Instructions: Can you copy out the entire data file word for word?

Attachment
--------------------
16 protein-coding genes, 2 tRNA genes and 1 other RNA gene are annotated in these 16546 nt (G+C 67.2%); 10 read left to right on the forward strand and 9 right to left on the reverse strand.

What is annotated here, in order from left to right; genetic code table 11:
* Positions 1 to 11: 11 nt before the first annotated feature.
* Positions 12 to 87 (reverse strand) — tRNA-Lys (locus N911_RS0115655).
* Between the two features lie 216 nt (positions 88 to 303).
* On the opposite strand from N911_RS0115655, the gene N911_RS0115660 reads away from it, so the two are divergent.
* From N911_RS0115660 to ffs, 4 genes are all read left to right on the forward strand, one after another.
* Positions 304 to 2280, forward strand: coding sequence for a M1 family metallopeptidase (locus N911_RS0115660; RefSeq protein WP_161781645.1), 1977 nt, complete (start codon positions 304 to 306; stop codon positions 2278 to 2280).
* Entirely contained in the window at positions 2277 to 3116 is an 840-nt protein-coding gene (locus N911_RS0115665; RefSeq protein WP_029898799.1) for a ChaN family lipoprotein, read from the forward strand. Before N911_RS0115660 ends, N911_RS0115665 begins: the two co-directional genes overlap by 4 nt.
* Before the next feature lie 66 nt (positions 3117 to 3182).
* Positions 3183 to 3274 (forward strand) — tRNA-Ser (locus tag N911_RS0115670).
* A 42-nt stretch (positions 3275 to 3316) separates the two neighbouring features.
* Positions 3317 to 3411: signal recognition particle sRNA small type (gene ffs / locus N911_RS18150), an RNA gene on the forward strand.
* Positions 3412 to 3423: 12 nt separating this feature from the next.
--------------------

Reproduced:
16 protein-coding genes, 2 tRNA genes and 1 other RNA gene are annotated in these 16546 nt (G+C 67.2%); 10 read left to right on the forward strand and 9 right to left on the reverse strand.

What is annotated here, in order from left to right; genetic code table 11:
* Positions 1 to 11: 11 nt before the first annotated feature.
* Positions 12 to 87 (reverse strand) — tRNA-Lys (locus N911_RS0115655).
* Between the two features lie 216 nt (positions 88 to 303).
* On the opposite strand from N911_RS0115655, the gene N911_RS0115660 reads away from it, so the two are divergent.
* From N911_RS0115660 to ffs, 4 genes are all read left to right on the forward strand, one after another.
* Positions 304 to 2280, forward strand: coding sequence for a M1 family metallopeptidase (locus N911_RS0115660; RefSeq protein WP_161781645.1), 1977 nt, complete (start codon positions 304 to 306; stop codon positions 2278 to 2280).
* Entirely contained in the window at positions 2277 to 3116 is an 840-nt protein-coding gene (locus N911_RS0115665; RefSeq protein WP_029898799.1) for a ChaN family lipoprotein, read from the forward strand. Before N911_RS0115660 ends, N911_RS0115665 begins: the two co-directional genes overlap by 4 nt.
* Before the next feature lie 66 nt (positions 3117 to 3182).
* Positions 3183 to 3274 (forward strand) — tRNA-Ser (locus tag N911_RS0115670).
* A 42-nt stretch (positions 3275 to 3316) separates the two neighbouring features.
* Positions 3317 to 3411: signal recognition particle sRNA small type (gene ffs / locus N911_RS18150), an RNA gene on the forward strand.
* Positions 3412 to 3423: 12 nt separating this feature from the next.